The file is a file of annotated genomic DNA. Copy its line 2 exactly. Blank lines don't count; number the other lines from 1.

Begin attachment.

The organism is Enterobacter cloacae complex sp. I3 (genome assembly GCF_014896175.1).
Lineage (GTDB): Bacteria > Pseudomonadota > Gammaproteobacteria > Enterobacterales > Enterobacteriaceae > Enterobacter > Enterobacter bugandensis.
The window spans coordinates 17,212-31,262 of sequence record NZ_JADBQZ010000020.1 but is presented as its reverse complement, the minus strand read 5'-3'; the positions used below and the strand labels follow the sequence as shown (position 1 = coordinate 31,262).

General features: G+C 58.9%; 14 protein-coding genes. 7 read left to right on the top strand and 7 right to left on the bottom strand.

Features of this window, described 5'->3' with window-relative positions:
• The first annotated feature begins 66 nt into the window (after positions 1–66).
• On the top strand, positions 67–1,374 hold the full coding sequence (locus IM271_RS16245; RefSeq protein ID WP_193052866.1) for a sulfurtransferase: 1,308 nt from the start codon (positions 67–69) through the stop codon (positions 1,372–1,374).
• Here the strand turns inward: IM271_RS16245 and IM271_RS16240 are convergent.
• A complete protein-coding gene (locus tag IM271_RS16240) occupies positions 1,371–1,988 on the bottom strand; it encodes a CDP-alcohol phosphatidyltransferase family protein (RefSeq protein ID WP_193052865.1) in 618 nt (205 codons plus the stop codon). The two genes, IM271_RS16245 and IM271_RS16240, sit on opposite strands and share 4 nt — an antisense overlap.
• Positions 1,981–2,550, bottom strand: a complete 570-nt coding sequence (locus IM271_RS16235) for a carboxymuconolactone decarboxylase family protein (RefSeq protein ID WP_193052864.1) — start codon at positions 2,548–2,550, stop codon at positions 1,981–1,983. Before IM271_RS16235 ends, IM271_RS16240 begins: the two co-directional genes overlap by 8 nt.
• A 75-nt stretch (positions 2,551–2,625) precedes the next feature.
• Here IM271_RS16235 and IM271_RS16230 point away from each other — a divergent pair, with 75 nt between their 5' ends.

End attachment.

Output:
Lineage (GTDB): Bacteria > Pseudomonadota > Gammaproteobacteria > Enterobacterales > Enterobacteriaceae > Enterobacter > Enterobacter bugandensis.